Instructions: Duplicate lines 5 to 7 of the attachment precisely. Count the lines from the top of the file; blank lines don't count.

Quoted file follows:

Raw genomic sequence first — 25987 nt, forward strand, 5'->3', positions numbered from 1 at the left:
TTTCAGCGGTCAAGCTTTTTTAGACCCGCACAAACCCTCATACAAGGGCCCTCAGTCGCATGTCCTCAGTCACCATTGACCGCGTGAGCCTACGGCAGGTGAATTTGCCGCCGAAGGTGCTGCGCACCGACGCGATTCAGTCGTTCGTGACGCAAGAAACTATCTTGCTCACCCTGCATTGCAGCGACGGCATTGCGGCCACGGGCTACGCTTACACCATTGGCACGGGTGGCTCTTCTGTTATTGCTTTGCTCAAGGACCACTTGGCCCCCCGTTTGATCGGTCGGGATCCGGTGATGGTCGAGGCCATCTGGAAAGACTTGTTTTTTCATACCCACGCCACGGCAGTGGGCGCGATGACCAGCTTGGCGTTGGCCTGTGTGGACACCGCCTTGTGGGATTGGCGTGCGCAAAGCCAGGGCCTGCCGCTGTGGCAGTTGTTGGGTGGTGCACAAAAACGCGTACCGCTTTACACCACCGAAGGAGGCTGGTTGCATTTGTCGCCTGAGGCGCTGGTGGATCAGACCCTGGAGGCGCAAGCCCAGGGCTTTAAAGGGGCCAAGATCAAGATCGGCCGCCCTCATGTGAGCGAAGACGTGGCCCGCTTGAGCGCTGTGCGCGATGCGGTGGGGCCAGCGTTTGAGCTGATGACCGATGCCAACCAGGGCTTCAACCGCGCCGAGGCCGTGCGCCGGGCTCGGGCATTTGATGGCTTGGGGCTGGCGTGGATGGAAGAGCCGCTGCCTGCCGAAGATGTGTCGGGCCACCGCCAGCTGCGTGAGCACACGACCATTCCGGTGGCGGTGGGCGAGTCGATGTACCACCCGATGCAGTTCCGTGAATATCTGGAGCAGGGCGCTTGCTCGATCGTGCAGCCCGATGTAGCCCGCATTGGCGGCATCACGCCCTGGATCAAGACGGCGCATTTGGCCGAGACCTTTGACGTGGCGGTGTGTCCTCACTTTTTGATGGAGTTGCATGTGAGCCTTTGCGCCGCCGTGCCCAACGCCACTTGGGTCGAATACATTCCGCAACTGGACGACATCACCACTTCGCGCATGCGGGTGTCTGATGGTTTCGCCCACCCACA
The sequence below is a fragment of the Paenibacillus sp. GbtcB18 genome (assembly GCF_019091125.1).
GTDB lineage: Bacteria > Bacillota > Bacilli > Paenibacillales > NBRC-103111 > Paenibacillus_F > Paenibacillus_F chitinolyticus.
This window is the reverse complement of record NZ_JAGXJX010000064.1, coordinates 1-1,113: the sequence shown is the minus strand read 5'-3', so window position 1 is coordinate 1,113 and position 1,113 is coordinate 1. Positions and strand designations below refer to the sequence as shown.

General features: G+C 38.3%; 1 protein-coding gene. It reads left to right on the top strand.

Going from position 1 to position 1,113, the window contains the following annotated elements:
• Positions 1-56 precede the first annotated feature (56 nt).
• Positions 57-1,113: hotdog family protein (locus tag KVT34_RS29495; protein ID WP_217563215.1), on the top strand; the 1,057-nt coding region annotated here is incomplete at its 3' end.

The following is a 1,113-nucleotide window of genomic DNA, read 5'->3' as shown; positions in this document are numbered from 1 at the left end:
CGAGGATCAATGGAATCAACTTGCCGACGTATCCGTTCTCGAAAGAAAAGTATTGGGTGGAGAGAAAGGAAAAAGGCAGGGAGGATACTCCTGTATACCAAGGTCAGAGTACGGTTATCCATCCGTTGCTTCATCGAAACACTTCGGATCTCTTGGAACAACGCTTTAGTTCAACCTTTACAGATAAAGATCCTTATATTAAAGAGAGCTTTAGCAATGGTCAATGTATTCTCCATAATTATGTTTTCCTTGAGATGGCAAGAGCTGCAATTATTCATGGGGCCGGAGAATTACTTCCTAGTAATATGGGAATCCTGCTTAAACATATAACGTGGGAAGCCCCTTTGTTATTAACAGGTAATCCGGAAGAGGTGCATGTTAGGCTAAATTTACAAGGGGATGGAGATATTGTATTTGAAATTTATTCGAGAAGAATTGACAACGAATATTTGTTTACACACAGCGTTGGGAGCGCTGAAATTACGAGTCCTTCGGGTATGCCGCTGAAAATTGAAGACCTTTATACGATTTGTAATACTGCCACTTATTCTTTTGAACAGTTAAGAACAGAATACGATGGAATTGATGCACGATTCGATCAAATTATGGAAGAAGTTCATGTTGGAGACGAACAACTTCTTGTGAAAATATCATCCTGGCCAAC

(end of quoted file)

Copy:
This window is the reverse complement of record NZ_JAGXJX010000064.1, coordinates 1-1,113: the sequence shown is the minus strand read 5'-3', so window position 1 is coordinate 1,113 and position 1,113 is coordinate 1. Positions and strand designations below refer to the sequence as shown.

General features: G+C 38.3%; 1 protein-coding gene. It reads left to right on the top strand.

Going from position 1 to position 1,113, the window contains the following annotated elements: